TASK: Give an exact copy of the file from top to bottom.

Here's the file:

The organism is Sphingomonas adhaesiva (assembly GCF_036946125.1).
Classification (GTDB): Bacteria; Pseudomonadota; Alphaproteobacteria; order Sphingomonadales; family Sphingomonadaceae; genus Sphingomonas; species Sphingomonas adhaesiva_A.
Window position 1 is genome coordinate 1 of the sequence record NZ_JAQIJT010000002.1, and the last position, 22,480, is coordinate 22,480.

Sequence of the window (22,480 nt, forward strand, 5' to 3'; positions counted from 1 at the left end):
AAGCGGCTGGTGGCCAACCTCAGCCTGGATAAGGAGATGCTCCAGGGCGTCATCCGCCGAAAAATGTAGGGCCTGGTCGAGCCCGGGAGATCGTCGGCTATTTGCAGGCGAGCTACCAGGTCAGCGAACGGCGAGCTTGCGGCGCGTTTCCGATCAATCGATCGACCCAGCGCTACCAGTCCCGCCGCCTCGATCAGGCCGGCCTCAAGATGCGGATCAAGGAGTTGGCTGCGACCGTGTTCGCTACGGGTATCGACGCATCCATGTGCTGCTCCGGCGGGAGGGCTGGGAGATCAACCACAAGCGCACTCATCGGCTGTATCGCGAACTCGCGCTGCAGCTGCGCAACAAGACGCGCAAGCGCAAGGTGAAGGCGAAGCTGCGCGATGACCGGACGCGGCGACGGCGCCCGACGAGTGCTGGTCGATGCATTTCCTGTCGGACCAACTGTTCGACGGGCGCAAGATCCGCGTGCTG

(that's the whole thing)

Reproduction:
The organism is Sphingomonas adhaesiva (assembly GCF_036946125.1).
Classification (GTDB): Bacteria; Pseudomonadota; Alphaproteobacteria; order Sphingomonadales; family Sphingomonadaceae; genus Sphingomonas; species Sphingomonas adhaesiva_A.
Window position 1 is genome coordinate 1 of the sequence record NZ_JAQIJT010000002.1, and the last position, 22,480, is coordinate 22,480.

Sequence of the window (22,480 nt, forward strand, 5' to 3'; positions counted from 1 at the left end):
AAGCGGCTGGTGGCCAACCTCAGCCTGGATAAGGAGATGCTCCAGGGCGTCATCCGCCGAAAAATGTAGGGCCTGGTCGAGCCCGGGAGATCGTCGGCTATTTGCAGGCGAGCTACCAGGTCAGCGAACGGCGAGCTTGCGGCGCGTTTCCGATCAATCGATCGACCCAGCGCTACCAGTCCCGCCGCCTCGATCAGGCCGGCCTCAAGATGCGGATCAAGGAGTTGGCTGCGACCGTGTTCGCTACGGGTATCGACGCATCCATGTGCTGCTCCGGCGGGAGGGCTGGGAGATCAACCACAAGCGCACTCATCGGCTGTATCGCGAACTCGCGCTGCAGCTGCGCAACAAGACGCGCAAGCGCAAGGTGAAGGCGAAGCTGCGCGATGACCGGACGCGGCGACGGCGCCCGACGAGTGCTGGTCGATGCATTTCCTGTCGGACCAACTGTTCGACGGGCGCAAGATCCGCGTGCTG